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Limnology and Oceanography

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Planktonic eukaryotes -- Research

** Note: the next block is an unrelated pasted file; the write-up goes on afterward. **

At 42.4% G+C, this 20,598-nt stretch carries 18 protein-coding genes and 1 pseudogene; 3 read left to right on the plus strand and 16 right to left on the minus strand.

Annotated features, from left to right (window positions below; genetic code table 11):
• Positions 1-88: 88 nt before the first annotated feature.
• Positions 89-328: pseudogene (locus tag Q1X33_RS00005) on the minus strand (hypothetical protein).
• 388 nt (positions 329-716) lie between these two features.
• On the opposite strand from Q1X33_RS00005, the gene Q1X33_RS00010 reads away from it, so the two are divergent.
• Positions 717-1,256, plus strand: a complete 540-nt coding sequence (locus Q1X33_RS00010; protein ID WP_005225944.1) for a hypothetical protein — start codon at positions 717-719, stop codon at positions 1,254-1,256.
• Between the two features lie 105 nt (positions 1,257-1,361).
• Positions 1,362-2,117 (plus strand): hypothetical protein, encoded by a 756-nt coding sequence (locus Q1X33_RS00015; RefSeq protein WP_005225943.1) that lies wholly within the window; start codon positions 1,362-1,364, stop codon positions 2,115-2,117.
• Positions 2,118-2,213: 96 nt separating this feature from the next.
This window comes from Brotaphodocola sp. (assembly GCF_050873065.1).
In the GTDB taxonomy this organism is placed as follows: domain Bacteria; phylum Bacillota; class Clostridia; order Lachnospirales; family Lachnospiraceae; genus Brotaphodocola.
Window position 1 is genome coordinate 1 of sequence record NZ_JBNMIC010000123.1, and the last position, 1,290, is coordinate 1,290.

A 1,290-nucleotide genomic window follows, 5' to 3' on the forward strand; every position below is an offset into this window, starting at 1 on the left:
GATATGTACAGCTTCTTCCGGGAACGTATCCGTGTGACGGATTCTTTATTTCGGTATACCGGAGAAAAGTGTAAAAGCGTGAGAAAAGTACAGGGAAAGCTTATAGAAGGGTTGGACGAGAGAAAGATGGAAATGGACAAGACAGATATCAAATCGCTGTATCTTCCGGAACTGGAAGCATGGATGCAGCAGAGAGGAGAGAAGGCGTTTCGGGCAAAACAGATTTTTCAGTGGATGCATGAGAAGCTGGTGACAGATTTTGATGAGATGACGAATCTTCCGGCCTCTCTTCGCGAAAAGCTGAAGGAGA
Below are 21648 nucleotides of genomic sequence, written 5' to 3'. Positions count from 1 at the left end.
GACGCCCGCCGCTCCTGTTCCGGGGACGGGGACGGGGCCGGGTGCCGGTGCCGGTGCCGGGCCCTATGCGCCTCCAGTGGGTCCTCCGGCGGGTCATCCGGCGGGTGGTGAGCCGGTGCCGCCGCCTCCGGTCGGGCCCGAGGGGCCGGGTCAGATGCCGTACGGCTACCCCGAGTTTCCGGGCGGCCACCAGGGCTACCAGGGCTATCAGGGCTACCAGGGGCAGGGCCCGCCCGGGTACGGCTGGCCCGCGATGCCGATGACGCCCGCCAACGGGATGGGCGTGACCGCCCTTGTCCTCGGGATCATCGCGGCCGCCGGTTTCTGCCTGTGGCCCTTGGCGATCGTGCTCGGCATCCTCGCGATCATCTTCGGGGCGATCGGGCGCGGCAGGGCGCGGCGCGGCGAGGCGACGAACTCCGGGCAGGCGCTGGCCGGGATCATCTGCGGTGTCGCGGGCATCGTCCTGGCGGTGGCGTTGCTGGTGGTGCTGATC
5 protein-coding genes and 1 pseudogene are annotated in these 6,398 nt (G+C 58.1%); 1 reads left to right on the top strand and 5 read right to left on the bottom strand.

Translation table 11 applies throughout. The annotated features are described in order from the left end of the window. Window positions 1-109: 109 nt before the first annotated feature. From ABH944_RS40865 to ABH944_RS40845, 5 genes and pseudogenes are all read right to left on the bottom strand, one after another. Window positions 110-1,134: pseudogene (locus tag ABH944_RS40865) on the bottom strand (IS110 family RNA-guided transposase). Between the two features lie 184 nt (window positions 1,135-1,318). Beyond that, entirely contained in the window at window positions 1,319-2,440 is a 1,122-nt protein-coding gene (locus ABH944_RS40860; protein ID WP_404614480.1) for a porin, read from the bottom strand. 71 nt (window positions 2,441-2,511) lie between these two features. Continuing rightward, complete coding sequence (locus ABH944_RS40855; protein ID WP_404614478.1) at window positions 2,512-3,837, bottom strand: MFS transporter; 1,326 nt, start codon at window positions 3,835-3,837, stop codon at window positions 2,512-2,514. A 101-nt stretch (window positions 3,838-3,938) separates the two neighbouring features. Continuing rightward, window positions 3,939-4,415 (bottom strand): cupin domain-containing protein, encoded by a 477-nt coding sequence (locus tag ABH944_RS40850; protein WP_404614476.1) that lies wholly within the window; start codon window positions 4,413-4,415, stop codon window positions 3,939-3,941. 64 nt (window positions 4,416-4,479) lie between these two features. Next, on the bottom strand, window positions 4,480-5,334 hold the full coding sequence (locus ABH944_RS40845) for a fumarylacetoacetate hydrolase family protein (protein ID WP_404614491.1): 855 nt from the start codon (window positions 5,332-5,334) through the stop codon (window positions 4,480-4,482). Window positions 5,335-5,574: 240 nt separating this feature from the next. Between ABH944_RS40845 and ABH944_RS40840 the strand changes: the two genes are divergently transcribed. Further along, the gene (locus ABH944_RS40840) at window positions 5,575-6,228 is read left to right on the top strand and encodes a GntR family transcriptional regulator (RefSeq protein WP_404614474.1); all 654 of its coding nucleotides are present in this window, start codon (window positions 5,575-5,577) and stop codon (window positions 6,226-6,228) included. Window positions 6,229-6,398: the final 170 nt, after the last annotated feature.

The Laurentian Great Lakes provide economic support to millions of people, drive biogeochemical cycling, and are an important natural laboratory for characterizing the fundamental components of aquatic ecosystems. Small phytoplankton are important contributors to the food web in much of the Laurentian Great Lakes. Here, for the first time, we reveal and quantify eight phenotypically distinct picophytoplankton populations across the Lakes using a multilaser flow cytometry approach, which distinguishes cells based on their pigment phenotype. The distributions and diversity of picophytoplankton flow populations varied across lakes and depths, with Lake Erie standing out with the highest diversity. By sequencing sorted cells, we identified several distinct lineages of Synechococcales spanning Subclusters 5.2 and 5.3. Distinct genotypic clusters mapped to phenotypically similar flow populations, suggesting that there may not be a clear one-to-one mapping between genotypes and phenotypes. This suggests genome-level differentiation between lakes but some degree of phenotypic convergence in pigment characteristics. Our results demonstrate that ecological selection for locally adapted populations may outpace homogenization by physical transport in this interconnected system. Given the reliance of the Lakes on in situ primary production as a source for organic carbon, this work sets the foundation to test how the community structure of small primary producers corresponds to biogeochemical and food web functions of the Great Lakes and other freshwater systems.


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